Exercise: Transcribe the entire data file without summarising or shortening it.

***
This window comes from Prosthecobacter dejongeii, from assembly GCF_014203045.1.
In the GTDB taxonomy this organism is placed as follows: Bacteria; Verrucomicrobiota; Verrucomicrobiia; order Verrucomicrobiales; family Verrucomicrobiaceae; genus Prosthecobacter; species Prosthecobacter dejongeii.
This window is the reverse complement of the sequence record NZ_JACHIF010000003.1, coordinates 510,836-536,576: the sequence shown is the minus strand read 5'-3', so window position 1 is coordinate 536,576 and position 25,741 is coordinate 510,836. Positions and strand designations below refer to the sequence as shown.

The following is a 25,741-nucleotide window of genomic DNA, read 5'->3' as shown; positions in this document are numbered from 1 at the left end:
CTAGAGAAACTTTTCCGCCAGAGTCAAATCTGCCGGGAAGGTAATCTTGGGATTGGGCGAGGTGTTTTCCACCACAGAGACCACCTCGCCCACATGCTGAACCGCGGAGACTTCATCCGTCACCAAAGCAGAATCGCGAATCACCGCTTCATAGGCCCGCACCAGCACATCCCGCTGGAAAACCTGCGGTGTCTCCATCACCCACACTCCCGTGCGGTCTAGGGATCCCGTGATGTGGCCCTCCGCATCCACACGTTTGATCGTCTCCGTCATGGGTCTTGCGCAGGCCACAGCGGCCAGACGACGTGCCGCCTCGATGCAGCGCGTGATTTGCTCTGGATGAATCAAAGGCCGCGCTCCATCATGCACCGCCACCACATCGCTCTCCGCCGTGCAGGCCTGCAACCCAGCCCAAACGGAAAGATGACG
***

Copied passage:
This window comes from Prosthecobacter dejongeii, from assembly GCF_014203045.1.
In the GTDB taxonomy this organism is placed as follows: Bacteria; Verrucomicrobiota; Verrucomicrobiia; order Verrucomicrobiales; family Verrucomicrobiaceae; genus Prosthecobacter; species Prosthecobacter dejongeii.
This window is the reverse complement of the sequence record NZ_JACHIF010000003.1, coordinates 510,836-536,576: the sequence shown is the minus strand read 5'-3', so window position 1 is coordinate 536,576 and position 25,741 is coordinate 510,836. Positions and strand designations below refer to the sequence as shown.

The following is a 25,741-nucleotide window of genomic DNA, read 5'->3' as shown; positions in this document are numbered from 1 at the left end:
CTAGAGAAACTTTTCCGCCAGAGTCAAATCTGCCGGGAAGGTAATCTTGGGATTGGGCGAGGTGTTTTCCACCACAGAGACCACCTCGCCCACATGCTGAACCGCGGAGACTTCATCCGTCACCAAAGCAGAATCGCGAATCACCGCTTCATAGGCCCGCACCAGCACATCCCGCTGGAAAACCTGCGGTGTCTCCATCACCCACACTCCCGTGCGGTCTAGGGATCCCGTGATGTGGCCCTCCGCATCCACACGTTTGATCGTCTCCGTCATGGGTCTTGCGCAGGCCACAGCGGCCAGACGACGTGCCGCCTCGATGCAGCGCGTGATTTGCTCTGGATGAATCAAAGGCCGCGCTCCATCATGCACCGCCACCACATCGCTCTCCGCCGTGCAGGCCTGCAACCCAGCCCAAACGGAAAGATGACG